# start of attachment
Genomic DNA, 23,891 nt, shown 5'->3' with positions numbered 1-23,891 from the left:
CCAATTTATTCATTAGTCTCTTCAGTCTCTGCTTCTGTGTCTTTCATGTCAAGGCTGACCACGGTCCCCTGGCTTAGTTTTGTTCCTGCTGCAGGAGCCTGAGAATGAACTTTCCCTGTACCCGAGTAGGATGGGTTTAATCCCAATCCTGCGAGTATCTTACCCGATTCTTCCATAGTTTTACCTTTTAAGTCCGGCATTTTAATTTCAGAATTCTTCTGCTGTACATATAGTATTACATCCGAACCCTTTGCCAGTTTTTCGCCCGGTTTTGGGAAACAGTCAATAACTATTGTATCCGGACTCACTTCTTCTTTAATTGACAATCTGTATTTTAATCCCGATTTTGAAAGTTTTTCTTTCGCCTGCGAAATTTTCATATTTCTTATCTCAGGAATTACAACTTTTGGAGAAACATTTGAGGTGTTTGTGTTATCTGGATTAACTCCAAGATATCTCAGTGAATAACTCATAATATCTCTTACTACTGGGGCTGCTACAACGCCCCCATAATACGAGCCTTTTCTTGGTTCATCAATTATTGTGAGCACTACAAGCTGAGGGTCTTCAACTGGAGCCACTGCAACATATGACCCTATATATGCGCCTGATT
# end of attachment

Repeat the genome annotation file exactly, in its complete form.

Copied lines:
Genomic DNA, 23,891 nt, shown 5'->3' with positions numbered 1-23,891 from the left:
CCAATTTATTCATTAGTCTCTTCAGTCTCTGCTTCTGTGTCTTTCATGTCAAGGCTGACCACGGTCCCCTGGCTTAGTTTTGTTCCTGCTGCAGGAGCCTGAGAATGAACTTTCCCTGTACCCGAGTAGGATGGGTTTAATCCCAATCCTGCGAGTATCTTACCCGATTCTTCCATAGTTTTACCTTTTAAGTCCGGCATTTTAATTTCAGAATTCTTCTGCTGTACATATAGTATTACATCCGAACCCTTTGCCAGTTTTTCGCCCGGTTTTGGGAAACAGTCAATAACTATTGTATCCGGACTCACTTCTTCTTTAATTGACAATCTGTATTTTAATCCCGATTTTGAAAGTTTTTCTTTCGCCTGCGAAATTTTCATATTTCTTATCTCAGGAATTACAACTTTTGGAGAAACATTTGAGGTGTTTGTGTTATCTGGATTAACTCCAAGATATCTCAGTGAATAACTCATAATATCTCTTACTACTGGGGCTGCTACAACGCCCCCATAATACGAGCCTTTTCTTGGTTCATCAATTATTGTGAGCACTACAAGCTGAGGGTCTTCAACTGGAGCCACTGCAACATATGACCCTATATATGCGCCTGATT